Minutes of the April 24, 2008 Board of Directors Meeting: The meeting was held at the site of one of our Award nominations for 2008: St. Mark’s Cathedral (circa 1895), 1111 O’Farrell Street, San Francisco. Directors Present: Conchita & Bill Applegate, Marsha Calegari, Winchell Hayward, John Hodges, Redmond Kernan, Herb Konkoff, Adele and Chris Layton, Bill Palmer, Betty Ann Prien, Dianne Rowe, Stephen Steczynski, Sue Walima, Gary Widman. After a tour of the Church, given by the architect that did the restoration, our meeting began at 4:30 PM.

Slate of Officers for June, 2008-2009: The Nominating Committee report was read by Marsha Calegari as follows: William Applegate, President; Christopher Layton, Executive Vice President; Secretary, Dianne Rowe; Treasurer, Yusuf Uraiqat; Honorary Chair of the Board, John J. Hodges. Winchell Hayward and Gary Widman will be added to the Vice Presidents’ list. A motion to approve this slate was made by Marsha Calegari, seconded by Redmond Kernan, and unanimously approved by the Board members present.

Awards Update - Christopher Layton, Chair.

The following awards are proposed:

  • California Mission Models’ Museum, Sonoma Carson Mansion, Eureka
  • Castello Di Amorosa, Calistoga John D. Ellis House, Petaluma
  • Grand Theatre Center for the Arts, Tracy St. Mark’s Lutheran Church, S.F.
  • Culinary Institute of America/Greystone, St. Helena Stonehouse, Nevada City

After discussion, a motion to approve the above awards was made by Christopher Layton, seconded by Bill Applegate, and unanimously approved.

May 22, 2008 Day Trip to Petaluma and Napa - Christopher Layton: Approximately 25 members are planning to attend this chance to see 3 Award Nominations. We begin with a tour of the John D., Ellis House in Petaluma at 10:30 AM, have lunch in Petaluma, drive to Castello Di Amorosa in Calistoga for a private tour and wine tasting, and end at the Culinary Institute at Greystone for a private tour and dinner. An exact itinerary will be provided to everyone in advance.

Presidio Update - Redmond Kernan: The Draft Environmental Impact Statement and the Main Post Update of the Presidio Trust Management Plan should be out the first week of June. It includes the Museum, Hotel and Theater preferred sites and alternative sites. Anyone can pick up a copy of the report from the Presidio Trust Office at 34 Graham Street in the Presidio. Written comments on the adequacy of the draft SEIS and/or the merits of the alternatives must be received on or before July 31, 2008. Comments can be emailed to or faxed to Main Post (415) 561-5315 or mailed to Main Post, Attention: Compliance Manager, 34 Graham Street, P.O. Box 29052, San Francisco, CA 94129. Oral comments will be accepted from the public at a Trust Board of Directors meeting on July 14, 2008 at 6:30 PM at the Officers’ Club, 50 Moraga Avenue, in the Presidio. Redmond urged everyone to attend and be heard on July 14th. Eleven neighborhood groups wrote letters of opposition as well as the Coalition of Neighborhoods (34 neighborhoods) wrote a letter opposing the location in a historic district, traffic and other issues.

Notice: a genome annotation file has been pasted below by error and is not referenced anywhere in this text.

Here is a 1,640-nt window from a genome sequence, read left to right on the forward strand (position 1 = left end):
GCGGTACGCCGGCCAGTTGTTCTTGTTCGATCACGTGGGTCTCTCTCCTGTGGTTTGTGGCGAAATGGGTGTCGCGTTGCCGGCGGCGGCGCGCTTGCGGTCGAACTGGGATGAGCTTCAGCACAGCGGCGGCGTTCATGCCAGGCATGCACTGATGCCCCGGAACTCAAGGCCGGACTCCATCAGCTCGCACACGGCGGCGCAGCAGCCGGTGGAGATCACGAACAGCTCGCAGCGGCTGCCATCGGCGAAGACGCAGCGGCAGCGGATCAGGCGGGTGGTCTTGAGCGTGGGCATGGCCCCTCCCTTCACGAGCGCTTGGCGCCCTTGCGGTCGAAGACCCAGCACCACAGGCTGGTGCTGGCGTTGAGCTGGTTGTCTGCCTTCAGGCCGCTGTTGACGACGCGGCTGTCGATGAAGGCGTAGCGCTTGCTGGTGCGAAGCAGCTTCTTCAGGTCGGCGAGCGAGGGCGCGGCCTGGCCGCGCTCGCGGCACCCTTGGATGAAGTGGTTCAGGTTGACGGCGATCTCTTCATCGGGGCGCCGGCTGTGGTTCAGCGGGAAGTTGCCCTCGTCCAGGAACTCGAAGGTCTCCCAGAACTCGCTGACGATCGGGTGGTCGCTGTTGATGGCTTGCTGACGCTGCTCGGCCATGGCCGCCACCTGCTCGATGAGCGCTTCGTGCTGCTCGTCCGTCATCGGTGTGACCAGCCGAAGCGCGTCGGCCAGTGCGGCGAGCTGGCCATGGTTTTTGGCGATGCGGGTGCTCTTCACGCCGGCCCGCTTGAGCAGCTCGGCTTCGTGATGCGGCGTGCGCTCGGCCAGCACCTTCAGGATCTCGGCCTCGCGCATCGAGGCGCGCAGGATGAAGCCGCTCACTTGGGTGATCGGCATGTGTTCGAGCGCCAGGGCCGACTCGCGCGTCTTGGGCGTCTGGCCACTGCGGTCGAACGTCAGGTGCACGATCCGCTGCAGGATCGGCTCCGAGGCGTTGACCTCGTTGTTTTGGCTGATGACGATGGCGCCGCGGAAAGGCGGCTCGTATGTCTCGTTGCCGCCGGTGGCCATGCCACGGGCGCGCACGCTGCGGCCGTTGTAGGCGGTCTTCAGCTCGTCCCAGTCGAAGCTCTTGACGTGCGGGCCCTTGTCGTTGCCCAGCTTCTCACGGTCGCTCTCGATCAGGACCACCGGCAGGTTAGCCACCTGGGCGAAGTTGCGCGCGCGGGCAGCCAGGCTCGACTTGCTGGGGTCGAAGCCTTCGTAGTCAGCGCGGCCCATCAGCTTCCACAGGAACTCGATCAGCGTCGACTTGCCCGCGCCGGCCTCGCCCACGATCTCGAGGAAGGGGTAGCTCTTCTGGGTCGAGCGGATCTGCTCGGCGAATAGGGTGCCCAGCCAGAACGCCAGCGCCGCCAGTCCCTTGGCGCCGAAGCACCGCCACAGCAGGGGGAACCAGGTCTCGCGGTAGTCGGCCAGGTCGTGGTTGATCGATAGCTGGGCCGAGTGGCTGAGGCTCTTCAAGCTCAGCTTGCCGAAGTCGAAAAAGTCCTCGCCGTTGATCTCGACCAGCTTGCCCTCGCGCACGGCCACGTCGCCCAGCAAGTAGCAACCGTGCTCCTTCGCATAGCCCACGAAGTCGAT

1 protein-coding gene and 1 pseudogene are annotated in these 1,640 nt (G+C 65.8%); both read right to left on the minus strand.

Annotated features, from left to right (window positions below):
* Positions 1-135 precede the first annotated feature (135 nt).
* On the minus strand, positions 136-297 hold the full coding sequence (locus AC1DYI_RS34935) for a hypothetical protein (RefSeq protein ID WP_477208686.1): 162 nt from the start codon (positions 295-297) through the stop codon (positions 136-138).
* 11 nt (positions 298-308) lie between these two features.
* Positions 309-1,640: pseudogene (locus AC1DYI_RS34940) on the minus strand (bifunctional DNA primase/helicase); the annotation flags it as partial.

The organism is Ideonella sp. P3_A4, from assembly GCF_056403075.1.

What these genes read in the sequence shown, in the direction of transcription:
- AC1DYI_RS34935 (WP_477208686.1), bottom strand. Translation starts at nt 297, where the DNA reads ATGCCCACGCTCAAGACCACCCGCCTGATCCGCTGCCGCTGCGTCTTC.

The meeting adjourned at 6:00 PM. A reception followed.



(Please mark your calendar):

Thursday, June 26: 6:00 PM: CHC Annual Awards Dinner, Old Presidio Golf Club. Reservation required.

Monday, July 14: 6:30 PM: Oral Comments accepted by Presidio Trust Board Members regarding the Draft Supplemental Environmental Impact Statement. Presidio Officers’ Club, 50 Moraga Avenue, in the Presidio.

Thursday, July 31: 4:00 PM: CHC Board of Directors and Membership Meeting. Location pending.

Thursday, July 31: Deadline for written response to Presidio Draft SEIS. See above for addresses.

August A CHC Board of Directors/Membership Meeting will not be held this month.

Thursday, Sept 25: 4:00 PM: CHC Board of Directors and Membership Meeting. Location pending.

Every Sunday and Wednesday, June 15 to July 30, 2-3:30 pm

Presidio Main Post Walking Tours

Join us for a walking tour to learn more about proposals for the future of the Presidio’s Main Post. The walk will share background about the Presidio’s history and offer information about proposals for a Presidio heritage center, an archaeology lab, public uses in historic brick barracks, a park lodge, and a museum of contemporary art. Share your comments on the projects with the Presidio Trust at Free. No RSVP. Meet at the Presidio Officers’ Club,
50 Moraga or (415) 561-5418.


Jefferson Street Mansion in Benicia, CA Jefferson Street Mansion
   in Benicia, CA